To reinforce my earlier point, I think that these characters were the true allure of Star Trek. We cared for these people. We weren’t just interested in seeing what new world they were visiting each week. It wasn’t just the excitement felt when the crew came face to face with aliens, monsters and intoxicating furry creatures. We wanted to see how our intrepid crewmates would deal with these strange, new worlds and the challenges they posed. Star Trek made you feel as if you were sitting right there on the bridge alongside the Captain and Mr. Spock — though hopefully you’re not wearing a red shirt.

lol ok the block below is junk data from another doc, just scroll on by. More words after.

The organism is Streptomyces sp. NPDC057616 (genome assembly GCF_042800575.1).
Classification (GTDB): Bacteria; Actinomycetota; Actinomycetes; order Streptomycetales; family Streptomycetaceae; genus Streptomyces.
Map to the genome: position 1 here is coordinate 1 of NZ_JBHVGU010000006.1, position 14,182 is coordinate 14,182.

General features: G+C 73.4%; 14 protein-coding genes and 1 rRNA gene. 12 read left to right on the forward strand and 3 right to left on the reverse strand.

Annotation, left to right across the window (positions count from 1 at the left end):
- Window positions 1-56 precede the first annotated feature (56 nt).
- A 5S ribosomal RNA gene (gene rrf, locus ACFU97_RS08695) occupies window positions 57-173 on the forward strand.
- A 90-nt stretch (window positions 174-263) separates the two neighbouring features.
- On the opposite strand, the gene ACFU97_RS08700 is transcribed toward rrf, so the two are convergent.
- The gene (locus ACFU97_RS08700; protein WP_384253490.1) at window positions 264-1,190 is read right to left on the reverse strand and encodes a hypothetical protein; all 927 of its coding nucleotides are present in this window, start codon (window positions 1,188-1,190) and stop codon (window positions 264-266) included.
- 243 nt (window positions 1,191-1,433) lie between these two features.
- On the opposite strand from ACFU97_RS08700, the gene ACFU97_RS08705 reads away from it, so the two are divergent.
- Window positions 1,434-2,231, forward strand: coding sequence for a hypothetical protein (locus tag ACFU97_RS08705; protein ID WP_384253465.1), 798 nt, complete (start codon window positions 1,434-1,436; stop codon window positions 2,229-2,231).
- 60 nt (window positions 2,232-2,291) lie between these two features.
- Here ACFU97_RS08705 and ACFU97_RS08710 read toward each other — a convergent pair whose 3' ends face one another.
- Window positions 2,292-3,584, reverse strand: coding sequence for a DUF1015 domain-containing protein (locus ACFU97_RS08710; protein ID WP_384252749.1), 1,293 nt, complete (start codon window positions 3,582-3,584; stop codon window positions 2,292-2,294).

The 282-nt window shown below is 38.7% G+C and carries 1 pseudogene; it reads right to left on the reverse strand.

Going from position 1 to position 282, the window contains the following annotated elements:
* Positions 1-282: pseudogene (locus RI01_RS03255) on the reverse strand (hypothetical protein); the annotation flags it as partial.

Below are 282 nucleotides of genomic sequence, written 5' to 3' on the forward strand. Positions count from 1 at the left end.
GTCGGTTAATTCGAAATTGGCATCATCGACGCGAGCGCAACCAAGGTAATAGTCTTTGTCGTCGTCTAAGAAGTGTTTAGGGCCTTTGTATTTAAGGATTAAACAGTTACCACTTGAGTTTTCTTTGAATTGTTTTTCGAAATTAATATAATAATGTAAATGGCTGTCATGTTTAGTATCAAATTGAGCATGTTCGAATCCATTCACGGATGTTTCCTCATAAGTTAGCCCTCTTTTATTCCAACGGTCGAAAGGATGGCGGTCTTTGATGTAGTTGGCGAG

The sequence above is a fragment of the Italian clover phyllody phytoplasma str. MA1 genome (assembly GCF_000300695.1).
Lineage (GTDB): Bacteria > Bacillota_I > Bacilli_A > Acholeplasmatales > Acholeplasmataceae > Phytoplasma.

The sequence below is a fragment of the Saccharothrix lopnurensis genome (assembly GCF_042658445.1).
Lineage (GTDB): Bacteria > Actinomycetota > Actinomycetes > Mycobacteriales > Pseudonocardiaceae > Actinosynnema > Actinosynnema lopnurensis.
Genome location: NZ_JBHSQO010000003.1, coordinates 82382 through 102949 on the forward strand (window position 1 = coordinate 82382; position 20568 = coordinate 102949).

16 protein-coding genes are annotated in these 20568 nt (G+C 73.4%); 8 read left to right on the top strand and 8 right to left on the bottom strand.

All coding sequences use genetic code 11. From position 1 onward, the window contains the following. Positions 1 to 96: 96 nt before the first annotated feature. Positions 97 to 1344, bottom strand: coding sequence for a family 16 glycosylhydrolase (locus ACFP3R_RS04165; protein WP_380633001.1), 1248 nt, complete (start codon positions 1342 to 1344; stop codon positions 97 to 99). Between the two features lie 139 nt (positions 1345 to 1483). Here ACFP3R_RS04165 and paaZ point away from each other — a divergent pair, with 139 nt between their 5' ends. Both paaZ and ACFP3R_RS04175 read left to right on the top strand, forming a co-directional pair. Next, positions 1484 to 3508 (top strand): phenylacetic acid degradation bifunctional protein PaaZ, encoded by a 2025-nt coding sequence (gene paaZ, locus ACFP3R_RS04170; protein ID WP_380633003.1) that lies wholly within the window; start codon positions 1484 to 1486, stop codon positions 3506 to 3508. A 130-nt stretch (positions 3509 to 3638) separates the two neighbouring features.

“Blast off, anyone?” Mr. Sullivan asks at the end of his article. I think the millions of other Trekkies around the world will join me in saying, “Make it so, Number 1. Engage!” Oops! Sorry, wrong show. And wrong coloured shirt. Ahem. What I meant to say was, “Take us out of orbit, Mr. Sulu, warp factor one.”